Jamaican iguana in exhibit

Jamaican Iguana

Scientific Name
Cyclura collei
Geographic range
Leaves, fruits, and flowers (also snails and insects)
Meller's chameleon in exhibit Endangered Status Graph - Critically Endangered Endangered Status Graph - Critically Endangered

More Information

Jamaican iguanas are greenish-gray, sometimes with brown or olive patches. They have blue areas on their face and spine plus dark zigzag spots along their back. These iguanas can be as long as 20 inches from their snout to the vent under the tail, with males a bit larger. They spend time both on the ground and in trees and build nests in underground burrows.

Females deposit 6–20 eggs into the nests around mid-June but have variable success in hatching them after an incubation period of about 86 days. It seems to depend on the mother’s body size and seasonal rainfall extremes. These reptiles are one of the most endangered lizards in the world, experiencing threats such as invasive mongooses and habitat loss. In fact, the iguanas were thought to be extinct until 1990, after which conservation practices were begun to help them — including headstarting, constant monitoring and predator control.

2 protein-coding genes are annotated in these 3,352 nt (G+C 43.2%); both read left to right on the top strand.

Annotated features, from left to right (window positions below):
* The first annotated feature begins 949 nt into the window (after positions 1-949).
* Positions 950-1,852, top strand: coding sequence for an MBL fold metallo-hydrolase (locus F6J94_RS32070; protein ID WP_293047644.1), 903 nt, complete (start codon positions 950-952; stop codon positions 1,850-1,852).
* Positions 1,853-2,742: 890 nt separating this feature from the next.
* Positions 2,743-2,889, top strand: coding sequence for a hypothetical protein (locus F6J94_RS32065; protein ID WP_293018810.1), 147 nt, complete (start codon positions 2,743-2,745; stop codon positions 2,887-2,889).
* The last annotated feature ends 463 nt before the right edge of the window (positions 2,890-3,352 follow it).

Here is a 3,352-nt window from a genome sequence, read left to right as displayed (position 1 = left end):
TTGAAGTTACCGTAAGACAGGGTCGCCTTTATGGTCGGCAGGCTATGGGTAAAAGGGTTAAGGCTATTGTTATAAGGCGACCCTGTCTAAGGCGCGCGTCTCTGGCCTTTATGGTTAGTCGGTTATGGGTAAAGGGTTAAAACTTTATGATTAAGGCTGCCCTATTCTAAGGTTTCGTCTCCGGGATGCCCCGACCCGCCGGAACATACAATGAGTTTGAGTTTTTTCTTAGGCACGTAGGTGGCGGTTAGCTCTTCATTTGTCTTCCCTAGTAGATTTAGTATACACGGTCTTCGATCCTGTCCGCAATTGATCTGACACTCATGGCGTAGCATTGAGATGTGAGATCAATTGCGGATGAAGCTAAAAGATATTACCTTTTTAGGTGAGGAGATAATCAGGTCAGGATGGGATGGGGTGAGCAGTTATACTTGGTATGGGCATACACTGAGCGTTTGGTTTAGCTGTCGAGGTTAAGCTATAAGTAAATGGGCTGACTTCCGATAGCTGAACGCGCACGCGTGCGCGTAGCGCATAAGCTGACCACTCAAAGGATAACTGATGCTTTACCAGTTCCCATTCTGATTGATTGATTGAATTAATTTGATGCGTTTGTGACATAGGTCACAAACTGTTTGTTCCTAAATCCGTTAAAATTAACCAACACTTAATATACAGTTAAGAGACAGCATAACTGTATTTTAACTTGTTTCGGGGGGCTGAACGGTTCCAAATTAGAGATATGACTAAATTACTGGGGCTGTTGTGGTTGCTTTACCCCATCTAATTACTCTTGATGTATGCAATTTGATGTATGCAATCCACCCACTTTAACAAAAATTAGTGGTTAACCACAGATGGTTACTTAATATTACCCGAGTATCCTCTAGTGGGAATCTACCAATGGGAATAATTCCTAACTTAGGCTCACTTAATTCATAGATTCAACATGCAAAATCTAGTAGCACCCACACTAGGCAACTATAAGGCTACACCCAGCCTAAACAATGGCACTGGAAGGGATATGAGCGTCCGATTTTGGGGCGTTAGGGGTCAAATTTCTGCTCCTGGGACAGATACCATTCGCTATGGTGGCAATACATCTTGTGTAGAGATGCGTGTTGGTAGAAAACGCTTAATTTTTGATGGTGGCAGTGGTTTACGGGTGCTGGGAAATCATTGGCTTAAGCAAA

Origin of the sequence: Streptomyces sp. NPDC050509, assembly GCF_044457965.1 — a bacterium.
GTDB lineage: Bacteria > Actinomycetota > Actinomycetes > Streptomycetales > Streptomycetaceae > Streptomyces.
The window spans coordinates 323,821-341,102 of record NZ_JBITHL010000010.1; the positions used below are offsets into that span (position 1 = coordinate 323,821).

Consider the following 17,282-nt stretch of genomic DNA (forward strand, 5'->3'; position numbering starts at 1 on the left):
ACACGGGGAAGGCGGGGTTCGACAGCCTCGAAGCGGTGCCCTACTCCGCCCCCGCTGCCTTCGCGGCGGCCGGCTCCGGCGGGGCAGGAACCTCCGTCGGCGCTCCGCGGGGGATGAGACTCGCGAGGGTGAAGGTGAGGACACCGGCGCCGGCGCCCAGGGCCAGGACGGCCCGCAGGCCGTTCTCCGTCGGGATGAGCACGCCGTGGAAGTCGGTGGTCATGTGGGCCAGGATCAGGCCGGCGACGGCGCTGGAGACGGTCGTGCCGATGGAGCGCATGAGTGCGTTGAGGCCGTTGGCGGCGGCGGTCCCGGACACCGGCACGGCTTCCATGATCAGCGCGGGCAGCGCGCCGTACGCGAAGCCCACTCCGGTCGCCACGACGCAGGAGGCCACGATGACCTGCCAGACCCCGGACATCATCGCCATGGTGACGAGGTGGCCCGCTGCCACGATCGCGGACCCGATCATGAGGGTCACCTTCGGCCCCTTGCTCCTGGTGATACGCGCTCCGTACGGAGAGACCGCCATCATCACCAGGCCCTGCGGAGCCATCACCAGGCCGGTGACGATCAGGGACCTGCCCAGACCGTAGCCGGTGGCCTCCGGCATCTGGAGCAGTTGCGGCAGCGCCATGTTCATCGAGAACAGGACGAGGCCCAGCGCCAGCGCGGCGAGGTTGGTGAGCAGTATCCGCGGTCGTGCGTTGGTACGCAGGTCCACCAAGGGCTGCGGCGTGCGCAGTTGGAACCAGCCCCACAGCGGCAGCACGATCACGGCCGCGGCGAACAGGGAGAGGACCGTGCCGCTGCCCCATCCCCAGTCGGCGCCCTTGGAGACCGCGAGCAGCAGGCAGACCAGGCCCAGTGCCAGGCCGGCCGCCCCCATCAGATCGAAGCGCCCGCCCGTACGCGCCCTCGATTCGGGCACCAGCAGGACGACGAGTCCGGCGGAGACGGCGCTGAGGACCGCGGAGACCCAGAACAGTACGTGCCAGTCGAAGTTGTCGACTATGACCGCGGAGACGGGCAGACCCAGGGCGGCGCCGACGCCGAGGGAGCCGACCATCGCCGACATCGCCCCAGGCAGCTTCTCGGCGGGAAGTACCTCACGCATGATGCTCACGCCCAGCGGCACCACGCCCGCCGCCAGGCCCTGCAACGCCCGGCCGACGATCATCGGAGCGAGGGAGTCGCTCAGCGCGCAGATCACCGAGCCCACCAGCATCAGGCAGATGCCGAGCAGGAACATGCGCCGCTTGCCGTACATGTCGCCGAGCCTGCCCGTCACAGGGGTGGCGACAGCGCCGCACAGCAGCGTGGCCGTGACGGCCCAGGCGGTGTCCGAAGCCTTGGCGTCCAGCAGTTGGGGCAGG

Did You Know?

  • Jamaican iguanas are the largest terrestrial animal native to Jamaica. They live in a 4-square-mile area called the Hellshire Hills in Jamaica.
  • In their tropical ecosystem, they play a role in spreading seeds that grow into native plants.
  • As of 2021, there are an estimated 500–600 adults in the population, an increase from the historical low of fewer than 50.


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We cooperate with other members of the Association of Zoos and Aquariums to manage the zoo population of this species through a Species Survival Plan®.

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